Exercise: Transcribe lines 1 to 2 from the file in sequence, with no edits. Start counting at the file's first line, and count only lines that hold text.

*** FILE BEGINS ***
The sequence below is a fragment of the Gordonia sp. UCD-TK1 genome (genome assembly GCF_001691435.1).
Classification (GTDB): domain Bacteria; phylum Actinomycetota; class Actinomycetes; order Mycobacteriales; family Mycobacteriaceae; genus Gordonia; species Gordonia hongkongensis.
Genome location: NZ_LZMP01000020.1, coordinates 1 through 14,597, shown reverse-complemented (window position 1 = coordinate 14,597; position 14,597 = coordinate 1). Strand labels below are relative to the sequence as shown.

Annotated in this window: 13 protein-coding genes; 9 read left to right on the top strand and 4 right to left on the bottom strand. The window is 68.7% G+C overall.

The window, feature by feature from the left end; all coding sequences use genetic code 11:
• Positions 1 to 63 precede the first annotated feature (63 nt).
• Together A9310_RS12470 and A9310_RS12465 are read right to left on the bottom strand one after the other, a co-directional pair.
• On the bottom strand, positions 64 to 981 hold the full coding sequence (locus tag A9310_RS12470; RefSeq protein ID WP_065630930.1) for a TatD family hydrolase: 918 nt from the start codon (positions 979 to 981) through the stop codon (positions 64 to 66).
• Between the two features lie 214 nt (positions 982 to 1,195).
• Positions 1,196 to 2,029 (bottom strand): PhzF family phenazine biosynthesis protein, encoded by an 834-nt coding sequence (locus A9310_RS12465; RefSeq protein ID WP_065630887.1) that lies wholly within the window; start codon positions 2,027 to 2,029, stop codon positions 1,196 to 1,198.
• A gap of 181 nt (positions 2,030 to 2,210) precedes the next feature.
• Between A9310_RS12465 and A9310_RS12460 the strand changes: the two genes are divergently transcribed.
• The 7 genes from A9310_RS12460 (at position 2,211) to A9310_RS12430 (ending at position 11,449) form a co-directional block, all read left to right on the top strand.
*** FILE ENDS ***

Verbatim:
The sequence below is a fragment of the Gordonia sp. UCD-TK1 genome (genome assembly GCF_001691435.1).
Classification (GTDB): domain Bacteria; phylum Actinomycetota; class Actinomycetes; order Mycobacteriales; family Mycobacteriaceae; genus Gordonia; species Gordonia hongkongensis.